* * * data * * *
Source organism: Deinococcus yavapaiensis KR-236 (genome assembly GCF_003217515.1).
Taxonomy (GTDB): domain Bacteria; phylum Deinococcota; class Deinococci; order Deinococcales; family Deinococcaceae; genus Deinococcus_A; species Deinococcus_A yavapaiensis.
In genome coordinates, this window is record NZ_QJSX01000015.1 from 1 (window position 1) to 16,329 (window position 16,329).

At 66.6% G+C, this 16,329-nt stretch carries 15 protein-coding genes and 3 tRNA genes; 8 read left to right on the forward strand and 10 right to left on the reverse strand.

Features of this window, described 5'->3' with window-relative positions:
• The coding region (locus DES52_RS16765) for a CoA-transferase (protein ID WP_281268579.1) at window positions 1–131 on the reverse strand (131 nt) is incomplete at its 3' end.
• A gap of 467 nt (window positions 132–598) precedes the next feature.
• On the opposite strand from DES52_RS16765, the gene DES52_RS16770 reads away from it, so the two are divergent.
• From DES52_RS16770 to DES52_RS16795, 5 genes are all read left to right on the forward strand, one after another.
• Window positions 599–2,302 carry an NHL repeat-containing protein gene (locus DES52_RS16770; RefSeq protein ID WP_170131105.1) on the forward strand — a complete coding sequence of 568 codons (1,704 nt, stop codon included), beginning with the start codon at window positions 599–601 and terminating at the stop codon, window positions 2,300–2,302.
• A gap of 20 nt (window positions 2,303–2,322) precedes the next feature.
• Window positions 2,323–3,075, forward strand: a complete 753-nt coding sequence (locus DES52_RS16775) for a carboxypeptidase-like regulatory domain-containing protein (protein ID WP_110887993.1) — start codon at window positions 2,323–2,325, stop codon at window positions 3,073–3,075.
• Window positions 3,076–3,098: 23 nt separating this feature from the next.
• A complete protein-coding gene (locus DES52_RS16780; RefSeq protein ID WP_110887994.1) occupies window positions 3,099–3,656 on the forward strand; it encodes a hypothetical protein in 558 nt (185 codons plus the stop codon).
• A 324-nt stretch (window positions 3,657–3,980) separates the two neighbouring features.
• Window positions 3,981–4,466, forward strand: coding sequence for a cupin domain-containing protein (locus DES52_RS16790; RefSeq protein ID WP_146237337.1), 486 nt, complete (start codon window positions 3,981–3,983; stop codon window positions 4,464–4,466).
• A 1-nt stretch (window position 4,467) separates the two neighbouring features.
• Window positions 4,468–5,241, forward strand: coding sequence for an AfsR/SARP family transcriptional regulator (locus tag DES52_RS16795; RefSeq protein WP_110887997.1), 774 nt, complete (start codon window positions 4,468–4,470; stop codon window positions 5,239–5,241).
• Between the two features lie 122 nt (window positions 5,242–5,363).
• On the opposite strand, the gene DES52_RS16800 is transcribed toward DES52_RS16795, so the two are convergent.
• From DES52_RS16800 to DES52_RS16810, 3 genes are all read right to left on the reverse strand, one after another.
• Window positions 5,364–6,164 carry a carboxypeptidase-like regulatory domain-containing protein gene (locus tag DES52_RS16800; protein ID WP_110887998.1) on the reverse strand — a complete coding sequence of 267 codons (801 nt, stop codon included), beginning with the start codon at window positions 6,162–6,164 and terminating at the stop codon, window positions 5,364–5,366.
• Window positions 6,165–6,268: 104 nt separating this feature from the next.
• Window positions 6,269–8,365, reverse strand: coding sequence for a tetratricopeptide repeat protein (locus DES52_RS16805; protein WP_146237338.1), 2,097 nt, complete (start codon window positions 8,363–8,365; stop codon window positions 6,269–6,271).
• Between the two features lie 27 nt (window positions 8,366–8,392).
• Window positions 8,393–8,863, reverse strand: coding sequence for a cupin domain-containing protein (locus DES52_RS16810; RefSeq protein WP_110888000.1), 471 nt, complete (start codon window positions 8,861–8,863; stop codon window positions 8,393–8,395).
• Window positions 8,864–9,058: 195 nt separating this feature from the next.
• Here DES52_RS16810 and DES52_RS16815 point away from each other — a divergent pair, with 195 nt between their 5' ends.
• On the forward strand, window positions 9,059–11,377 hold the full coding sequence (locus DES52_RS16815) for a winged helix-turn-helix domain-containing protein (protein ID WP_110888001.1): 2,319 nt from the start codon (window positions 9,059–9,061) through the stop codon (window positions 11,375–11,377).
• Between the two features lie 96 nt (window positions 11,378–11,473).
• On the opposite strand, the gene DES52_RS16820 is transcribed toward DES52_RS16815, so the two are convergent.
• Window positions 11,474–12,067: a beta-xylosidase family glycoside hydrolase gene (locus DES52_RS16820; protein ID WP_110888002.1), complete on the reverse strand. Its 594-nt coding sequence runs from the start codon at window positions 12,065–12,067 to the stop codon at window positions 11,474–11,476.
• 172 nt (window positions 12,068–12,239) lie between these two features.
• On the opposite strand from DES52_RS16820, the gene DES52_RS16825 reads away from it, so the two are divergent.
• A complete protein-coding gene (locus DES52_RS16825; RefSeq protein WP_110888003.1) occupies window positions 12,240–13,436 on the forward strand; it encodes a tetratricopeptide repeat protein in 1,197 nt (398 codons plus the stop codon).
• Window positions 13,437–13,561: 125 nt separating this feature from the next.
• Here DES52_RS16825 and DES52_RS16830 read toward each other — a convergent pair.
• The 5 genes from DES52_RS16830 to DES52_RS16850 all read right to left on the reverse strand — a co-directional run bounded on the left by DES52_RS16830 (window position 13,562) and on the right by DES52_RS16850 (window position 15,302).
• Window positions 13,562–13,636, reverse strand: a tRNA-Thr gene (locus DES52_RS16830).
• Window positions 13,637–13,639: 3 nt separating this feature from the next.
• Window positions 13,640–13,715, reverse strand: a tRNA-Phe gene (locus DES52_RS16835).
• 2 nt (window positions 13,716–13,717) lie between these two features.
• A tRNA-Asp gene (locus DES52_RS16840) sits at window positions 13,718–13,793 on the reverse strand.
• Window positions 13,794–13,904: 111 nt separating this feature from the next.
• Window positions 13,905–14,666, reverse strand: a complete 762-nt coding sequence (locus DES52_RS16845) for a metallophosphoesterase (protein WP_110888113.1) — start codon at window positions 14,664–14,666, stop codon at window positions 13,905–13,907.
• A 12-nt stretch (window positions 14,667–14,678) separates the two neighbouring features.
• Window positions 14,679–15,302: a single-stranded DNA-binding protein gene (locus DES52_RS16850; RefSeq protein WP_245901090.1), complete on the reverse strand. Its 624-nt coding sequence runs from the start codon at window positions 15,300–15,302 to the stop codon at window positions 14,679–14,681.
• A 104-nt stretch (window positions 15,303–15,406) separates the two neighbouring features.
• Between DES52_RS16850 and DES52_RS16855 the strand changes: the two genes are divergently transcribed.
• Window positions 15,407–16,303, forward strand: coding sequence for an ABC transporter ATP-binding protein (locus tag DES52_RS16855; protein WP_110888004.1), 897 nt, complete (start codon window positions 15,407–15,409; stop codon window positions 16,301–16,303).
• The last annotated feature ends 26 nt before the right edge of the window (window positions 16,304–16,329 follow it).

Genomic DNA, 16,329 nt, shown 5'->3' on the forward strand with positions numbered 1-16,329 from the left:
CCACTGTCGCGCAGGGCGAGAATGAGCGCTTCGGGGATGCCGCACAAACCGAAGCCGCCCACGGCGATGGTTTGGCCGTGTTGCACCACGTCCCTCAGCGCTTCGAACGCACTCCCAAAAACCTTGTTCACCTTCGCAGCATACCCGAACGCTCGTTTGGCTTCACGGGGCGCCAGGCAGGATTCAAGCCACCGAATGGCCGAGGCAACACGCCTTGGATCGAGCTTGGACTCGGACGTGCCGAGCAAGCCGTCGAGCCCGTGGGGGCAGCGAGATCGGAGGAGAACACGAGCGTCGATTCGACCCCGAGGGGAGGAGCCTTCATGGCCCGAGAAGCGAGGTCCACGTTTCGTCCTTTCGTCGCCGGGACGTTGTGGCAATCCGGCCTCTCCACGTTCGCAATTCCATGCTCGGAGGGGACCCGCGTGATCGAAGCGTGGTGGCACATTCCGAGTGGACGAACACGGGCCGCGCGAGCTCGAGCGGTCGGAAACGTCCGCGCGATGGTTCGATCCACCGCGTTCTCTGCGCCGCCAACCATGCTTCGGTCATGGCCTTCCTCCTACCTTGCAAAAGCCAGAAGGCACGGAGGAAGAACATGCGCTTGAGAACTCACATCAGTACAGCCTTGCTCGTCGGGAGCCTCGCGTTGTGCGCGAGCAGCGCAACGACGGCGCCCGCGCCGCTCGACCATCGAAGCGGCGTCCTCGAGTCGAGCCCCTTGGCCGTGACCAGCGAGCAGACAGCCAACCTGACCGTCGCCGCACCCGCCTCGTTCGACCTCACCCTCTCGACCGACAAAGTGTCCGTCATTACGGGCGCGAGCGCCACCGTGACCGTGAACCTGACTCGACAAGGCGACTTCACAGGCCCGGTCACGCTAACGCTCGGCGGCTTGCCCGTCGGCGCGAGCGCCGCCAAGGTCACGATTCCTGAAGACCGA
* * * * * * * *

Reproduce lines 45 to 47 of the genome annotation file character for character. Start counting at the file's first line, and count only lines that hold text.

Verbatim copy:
• Window positions 13,905–14,666, reverse strand: a complete 762-nt coding sequence (locus DES52_RS16845) for a metallophosphoesterase (protein WP_110888113.1) — start codon at window positions 14,664–14,666, stop codon at window positions 13,905–13,907.
• A 12-nt stretch (window positions 14,667–14,678) separates the two neighbouring features.
• Window positions 14,679–15,302: a single-stranded DNA-binding protein gene (locus DES52_RS16850; RefSeq protein WP_245901090.1), complete on the reverse strand. Its 624-nt coding sequence runs from the start codon at window positions 15,300–15,302 to the stop codon at window positions 14,679–14,681.